Joe Baur – Travel Writer Interview
As soon as Joe Baur and I first chatted about his book, Talking Tico: (MIS)Adventures of a Gringo in and Around Costa Rica, I knew I had to interview him for my Travel Writer series. Oh, and read his book! I mean, Costa Rica has been one of my Dream Destinations for awhile now and I was eager to hear Joe’s thoughts on this dreamy locale and more about him and his travels.
Meet Joe Baur
Please tell us a little about yourself.
Well… My name’s Joe. Is that too little? In general my spiel is that I travel, preferably off the tourist trek, and then I write.
What was it about Costa Rica that drew you there?
My brother did a semester abroad there, so when the urge to live abroad became overwhelming, I went with the foreign language-speaking country that someone I trusted – at least as much as a little brother can trust an older brother – could vouch for.
What’s your top tip for first time travellers to Costa Rica?
Give San José a chance. So many travelers blow right by it. Even a good number of Costa Ricans are guilty of it. Hook up with Chepe Cletas for a bike tour of the city, walk around the pedestrian street in the central area, pop into the market and eat at one of the vendors, check out the theater, dip into the organic farmer’s market, and have a fancy dinner on Calle 33. The rainforests and beaches will still be there when you’re done.
Now you’ve moved to Dϋsseldorf, Germany. What brings you there?
I’m working with trivago and, much like my reasoning for moving to Costa Rica, expanding my travel and storytelling map.
I see you love hiking. So do I! What is your favourite hike?
A number in Central America come to mind. I think hiking to the crater of Santa Ana in El Salvador might top the list, though. There were so many uncertainties surrounding that trip. People told us not to go, our plans fell through a day before our flight to San Salvador, and our area guide seemed to lose track of when we had to meet up with our hiking guide, so there were a couple of hours of standing around, trying to figure out when to start the hike. Eventually we figured it out, the trail was diverse with a mix of dense forest and barren rock by the time we reached the top. We met other Salvadorans telling us stories about the country and their experiences living there. That hike gets bonus points, because it was something different. Not many North Americans are doing that trail than, say, the many we did in Costa Rica.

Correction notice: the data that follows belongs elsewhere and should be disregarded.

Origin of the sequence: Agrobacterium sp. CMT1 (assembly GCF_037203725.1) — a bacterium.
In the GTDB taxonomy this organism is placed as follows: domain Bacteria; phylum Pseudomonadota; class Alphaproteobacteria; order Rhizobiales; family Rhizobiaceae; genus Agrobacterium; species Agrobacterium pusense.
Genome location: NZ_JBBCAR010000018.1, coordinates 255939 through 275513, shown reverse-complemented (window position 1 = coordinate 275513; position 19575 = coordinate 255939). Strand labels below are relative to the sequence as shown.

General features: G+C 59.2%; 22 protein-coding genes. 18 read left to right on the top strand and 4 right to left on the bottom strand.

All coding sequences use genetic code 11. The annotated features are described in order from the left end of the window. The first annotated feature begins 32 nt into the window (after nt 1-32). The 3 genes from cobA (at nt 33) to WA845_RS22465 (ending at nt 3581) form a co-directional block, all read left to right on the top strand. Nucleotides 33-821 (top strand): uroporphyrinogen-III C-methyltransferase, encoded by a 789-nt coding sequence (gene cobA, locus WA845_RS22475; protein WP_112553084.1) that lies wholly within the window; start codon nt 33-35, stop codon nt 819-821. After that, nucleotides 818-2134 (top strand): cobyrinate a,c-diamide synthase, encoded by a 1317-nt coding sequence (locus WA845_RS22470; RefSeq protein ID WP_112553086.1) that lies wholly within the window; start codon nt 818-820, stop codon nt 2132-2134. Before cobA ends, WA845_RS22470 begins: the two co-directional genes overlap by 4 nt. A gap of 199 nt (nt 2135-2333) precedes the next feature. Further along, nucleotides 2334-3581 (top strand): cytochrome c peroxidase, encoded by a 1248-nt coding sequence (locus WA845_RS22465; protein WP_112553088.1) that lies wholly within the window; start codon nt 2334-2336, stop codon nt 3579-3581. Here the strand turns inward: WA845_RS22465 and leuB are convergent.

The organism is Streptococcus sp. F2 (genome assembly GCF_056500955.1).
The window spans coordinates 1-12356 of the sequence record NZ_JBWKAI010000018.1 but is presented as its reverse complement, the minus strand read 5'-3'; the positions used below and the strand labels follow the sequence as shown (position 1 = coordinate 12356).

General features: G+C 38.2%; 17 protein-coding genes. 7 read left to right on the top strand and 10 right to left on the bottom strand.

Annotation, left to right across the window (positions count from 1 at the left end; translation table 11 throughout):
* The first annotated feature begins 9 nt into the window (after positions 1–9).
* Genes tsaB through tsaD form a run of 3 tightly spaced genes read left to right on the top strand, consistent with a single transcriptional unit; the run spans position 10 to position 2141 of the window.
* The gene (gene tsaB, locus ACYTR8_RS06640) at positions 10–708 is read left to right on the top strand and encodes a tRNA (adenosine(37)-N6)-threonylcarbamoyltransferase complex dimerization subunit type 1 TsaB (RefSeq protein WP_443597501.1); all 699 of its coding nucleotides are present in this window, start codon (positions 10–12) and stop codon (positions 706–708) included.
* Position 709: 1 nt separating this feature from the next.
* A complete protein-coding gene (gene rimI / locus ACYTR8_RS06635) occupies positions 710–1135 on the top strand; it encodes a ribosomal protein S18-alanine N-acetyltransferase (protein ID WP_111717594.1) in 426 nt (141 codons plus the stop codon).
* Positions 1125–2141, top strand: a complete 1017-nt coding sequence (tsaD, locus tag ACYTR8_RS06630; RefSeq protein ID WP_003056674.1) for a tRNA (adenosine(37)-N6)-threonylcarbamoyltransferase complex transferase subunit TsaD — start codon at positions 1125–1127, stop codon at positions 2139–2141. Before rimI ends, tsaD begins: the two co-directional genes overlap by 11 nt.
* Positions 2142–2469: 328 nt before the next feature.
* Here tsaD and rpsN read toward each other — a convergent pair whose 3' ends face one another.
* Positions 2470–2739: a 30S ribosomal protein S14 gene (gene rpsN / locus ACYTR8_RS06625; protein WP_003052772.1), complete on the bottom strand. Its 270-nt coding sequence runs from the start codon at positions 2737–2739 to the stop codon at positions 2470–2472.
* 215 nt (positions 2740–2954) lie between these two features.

Have you ever travelled solo?
I’ve never traveled truly solo in that I knew nobody where I was going and had absolutely no plans. Now that I’m thinking of it, I’d like to do that sometime. I generally am always traveling either with my wife or for work in which case I have plans on the ground. Thanks for the idea!
How many countries have you visited?
I think I’m in the mid-twenties. I don’t worry about counting countries, especially being from the U.S. where states are the size of some countries. Suffice it to say I’ve been plenty fortunate to see most of the U.S. and a good number of foreign countries and cultures.
What is your favourite place and why?
I love Switzerland and Japan for not letting car culture run crazy. You can still get around completely by foot, bike or public transit in those countries without people thinking you’re poor or insane. Car culture is what I liked least about living in the States where people, indeed, would think I was poor and/or crazy for living without a car. That said, I also loved the tranquilo culture of Costa Rica. If I could blend Costa Rican mentality and its Central Valley climate – except for the rainy season – with Swiss or Japanese infrastructure, that would be my Utopia.
What destination has surprised you the most?
Places like El Salvador and Jordan, because they’re in regions with very harsh, negative images in international media, yet they were two of my favorite travel experiences in my life. I can’t say I’m surprised, necessarily, though. I suppose I was truly surprised by western North Dakota where they have Theodore Roosevelt National Park. I always thought the whole state was flat, but that region is one of the most beautiful corners of the country.
If you could describe your method of travel in one word, what would it be?
Can I hyphenate? If so, anti-tourist.
What is your must have travel accessory?
What is your most memorable travel moment?
Either hiking to that crater in El Salvador or having dinner with a Jordanian family in Petra because they tweeted me.
Do you have a dream destination you’ve yet to visit?